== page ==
This is a page I intend to use to develop ideas for moving our heating from gas onto renewables. So that’s why it might read like my notes!

Since buying a “fixer upper” of a house in 2011 we’ve been … well, fixing it up. We added an extension and replaced all the windows and doors. Insulation of the older part of the house is not yet finished. We’ve ended up with a pretty well insulated home, but one that still relies on gas central heating. In the UK over 80% of homes enjoy a mains natural gas connection so the default heating method is gas boilers connected to a wet central heating system and “radiators” that work as convector heaters. It also happens that the electricity network is largely powered by gas fired turbines. Much of this gas comes from LNG tankers from Qatar and other far-off places.

We also have 4kW of solar PV; no battery storage, but store spare solar as hot water in a 190 litre tank. This can store up to ~10kWh with our typical water use.

Now we’ve enjoyed electric cars for almost 5 years, the focus naturally comes to other carbon intensive activities; and home heating is a big one. How much energy do we use? How much heating power is needed on the coldest days? Can we use renewables to heat our home? What will it cost? What changes might be required?

Fortunately we have a smart meter for both electricity and gas, so now have an detailed picture of how much energy we need and what the use per day, and use per half hour period is.

We have used 52kWh of gas on the coldest day, and winter 20-21 was colder in the UK than average. In total we used 6000kWh over the year. How does this compare with other houses? By normalising by floor area we can compare houses of any size. In terms of energy use per square metre per year – 38kWh/m2/yr. Passivhaus in the UK averages 10.8 and the average UK house is 145. The average new-build is 50. (Mitchell and Natarajan, 2020) So we seem to be better than a new build and nearly four times Passivhaus standards.

Another way to characterise energy use is to measure the energy consumed per day at a range of outside temperatures, to enable correct sizing of a heating system. We can then take the coldest temperature that is likely, and get an accurate idea of the power that would be required. A smart meter provides the power consumption and a local weather station provides an accurate temperature.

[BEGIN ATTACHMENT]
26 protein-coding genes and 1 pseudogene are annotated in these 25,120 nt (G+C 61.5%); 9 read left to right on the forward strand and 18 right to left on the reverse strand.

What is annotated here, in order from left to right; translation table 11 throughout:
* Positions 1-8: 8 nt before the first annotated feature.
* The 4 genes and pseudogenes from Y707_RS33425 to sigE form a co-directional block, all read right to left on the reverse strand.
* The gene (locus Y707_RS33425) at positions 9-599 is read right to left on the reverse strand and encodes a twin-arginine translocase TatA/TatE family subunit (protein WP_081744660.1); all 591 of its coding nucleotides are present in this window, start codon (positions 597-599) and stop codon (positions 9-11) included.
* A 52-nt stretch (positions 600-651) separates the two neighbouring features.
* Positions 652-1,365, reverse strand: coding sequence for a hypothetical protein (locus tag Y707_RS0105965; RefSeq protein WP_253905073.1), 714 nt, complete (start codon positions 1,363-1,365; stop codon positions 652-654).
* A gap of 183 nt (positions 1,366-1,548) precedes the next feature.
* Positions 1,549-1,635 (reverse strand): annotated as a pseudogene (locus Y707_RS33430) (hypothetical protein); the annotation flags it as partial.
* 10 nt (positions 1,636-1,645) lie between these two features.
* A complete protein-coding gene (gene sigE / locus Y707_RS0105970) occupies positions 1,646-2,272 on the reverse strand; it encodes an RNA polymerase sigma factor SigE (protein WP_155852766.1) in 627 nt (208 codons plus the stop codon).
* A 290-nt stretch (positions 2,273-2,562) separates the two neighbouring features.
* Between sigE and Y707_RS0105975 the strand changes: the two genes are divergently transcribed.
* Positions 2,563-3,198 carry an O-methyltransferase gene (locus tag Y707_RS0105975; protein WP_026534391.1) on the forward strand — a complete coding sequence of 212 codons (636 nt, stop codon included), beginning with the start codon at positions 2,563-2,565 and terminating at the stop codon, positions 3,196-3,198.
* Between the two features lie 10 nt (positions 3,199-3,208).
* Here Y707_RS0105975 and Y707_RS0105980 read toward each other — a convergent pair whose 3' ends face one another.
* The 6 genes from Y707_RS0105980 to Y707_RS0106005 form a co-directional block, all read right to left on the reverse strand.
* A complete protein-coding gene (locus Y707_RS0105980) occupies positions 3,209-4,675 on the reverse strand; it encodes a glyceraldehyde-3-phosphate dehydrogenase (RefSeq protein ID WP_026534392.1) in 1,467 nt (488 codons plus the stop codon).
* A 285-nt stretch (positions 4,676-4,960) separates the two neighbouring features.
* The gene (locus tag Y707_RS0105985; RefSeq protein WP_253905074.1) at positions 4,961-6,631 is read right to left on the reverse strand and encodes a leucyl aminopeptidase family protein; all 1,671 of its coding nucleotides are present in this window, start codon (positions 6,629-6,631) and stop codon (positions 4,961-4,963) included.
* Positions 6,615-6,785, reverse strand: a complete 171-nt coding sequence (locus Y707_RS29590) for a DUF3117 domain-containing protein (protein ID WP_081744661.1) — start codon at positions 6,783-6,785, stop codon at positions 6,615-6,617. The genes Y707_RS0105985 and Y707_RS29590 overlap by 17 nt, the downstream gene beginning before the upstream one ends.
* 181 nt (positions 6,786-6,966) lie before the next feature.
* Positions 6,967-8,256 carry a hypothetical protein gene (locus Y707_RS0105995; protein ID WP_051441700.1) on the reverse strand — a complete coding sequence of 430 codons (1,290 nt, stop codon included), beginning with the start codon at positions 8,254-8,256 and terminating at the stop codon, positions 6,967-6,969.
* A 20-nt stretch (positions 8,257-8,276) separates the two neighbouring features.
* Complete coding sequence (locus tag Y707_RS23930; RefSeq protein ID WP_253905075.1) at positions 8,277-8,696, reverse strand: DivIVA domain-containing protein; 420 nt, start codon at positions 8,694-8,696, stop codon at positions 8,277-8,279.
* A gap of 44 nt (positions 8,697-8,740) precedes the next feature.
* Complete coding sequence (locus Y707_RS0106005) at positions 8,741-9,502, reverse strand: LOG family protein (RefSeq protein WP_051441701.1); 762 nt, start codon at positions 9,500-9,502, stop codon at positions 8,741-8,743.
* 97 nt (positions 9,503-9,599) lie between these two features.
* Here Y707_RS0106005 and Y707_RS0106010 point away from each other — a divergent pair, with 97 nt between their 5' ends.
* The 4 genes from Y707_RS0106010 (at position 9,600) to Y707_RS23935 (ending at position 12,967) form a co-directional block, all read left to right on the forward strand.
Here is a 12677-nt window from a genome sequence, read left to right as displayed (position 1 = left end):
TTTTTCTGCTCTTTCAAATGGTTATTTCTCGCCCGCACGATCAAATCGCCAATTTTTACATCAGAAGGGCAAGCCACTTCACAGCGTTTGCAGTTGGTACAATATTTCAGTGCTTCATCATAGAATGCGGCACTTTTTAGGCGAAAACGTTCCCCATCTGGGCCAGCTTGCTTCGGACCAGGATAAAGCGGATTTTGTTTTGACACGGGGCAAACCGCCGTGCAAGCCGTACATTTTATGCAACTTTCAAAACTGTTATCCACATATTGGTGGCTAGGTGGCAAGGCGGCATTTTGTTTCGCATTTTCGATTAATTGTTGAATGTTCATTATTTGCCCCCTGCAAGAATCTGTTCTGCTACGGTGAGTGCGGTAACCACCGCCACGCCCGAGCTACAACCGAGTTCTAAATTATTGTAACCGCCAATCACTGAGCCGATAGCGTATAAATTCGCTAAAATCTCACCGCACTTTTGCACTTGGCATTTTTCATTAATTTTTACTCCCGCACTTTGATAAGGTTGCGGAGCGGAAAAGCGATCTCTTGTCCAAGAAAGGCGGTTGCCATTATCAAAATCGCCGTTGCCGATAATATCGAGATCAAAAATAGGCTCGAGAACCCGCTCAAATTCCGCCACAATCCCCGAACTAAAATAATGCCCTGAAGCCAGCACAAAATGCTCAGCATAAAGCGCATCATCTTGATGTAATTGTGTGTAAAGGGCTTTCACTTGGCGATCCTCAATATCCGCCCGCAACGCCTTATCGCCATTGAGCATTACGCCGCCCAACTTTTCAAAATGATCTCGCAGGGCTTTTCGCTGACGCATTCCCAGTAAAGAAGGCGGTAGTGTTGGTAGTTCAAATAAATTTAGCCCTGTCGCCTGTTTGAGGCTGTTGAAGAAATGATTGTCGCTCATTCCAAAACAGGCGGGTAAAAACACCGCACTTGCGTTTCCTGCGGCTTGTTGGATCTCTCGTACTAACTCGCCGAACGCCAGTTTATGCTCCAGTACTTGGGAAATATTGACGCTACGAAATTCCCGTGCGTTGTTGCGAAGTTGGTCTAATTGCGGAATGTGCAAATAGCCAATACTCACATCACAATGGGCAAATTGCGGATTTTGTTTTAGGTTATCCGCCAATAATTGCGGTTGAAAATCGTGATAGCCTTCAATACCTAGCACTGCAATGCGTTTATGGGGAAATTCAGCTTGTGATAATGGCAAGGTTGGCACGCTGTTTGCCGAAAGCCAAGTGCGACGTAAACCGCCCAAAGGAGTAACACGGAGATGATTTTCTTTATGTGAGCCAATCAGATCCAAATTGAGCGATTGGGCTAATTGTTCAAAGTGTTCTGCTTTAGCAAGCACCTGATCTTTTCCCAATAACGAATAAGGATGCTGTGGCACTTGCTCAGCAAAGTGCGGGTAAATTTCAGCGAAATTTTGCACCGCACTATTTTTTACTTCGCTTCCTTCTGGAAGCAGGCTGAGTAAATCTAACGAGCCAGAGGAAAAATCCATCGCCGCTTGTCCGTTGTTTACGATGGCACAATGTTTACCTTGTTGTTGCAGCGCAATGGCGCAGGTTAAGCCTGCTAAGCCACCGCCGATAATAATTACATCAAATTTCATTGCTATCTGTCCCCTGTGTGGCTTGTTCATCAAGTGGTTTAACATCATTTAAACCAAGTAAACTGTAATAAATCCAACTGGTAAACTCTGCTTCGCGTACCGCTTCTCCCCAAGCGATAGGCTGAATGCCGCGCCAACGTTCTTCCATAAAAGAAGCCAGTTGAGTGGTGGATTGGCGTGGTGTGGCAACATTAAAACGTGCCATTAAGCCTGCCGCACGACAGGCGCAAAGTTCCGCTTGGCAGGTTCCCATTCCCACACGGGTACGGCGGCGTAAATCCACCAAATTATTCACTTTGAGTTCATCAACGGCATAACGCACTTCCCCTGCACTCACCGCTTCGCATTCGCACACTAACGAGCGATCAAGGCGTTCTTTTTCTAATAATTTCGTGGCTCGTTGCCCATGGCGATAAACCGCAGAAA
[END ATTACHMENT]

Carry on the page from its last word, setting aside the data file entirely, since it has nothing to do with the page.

In terms of cost, we are spending £180 per year, or on a monthly bill, £15 per month.

£15 a month isn’t high in terms of money. In terms of carbon however, we’re emitting 1.1 tonnes per year.

Alternative – heat pump – depends on carbon content of UK electricity and COP. In 2020 UK electricity was 180gCo2/kWh, exactly the same as gas. However a heat pump achieves a COP of 3 or more (and gas burning isn’t 100% efficient) so a move to HP could cut the carbon content to a third of its previous.

How much solar PV can we use? A lot of our solar PV is used to heat water resistively (with an electric “immersion heater”), on average 6kWh per day or 2190kWh per year. Using the heat pump this could be reduced by roughly half. However during the heating season, solar PV is at its lowest so a far smaller amount is available.

Nov-Feb generated 450kWh. Most of that was used to resistively heat water. A move to HP would multiply that by 3 and so represent about a quarter of the electricity required by the HP. Maybe we could use some resistive heating to boost the water tank temperature?

Overall 6000kWh heat needs (2000-450) kWh of imported electricity = 1550kWh and 279kg carbon. Cost ~£170, similar to today’s gas bills. So, help is needed to overcome the investment hurdle that heat pumps represent. The RHI scheme’s replacement is still not published, and is due to become available from April 2022.

Sadly the tax regime on home heating energy in the UK favours gas, fossil fuels. This is totally at odds with the targets set by this government and I hope will change soon.

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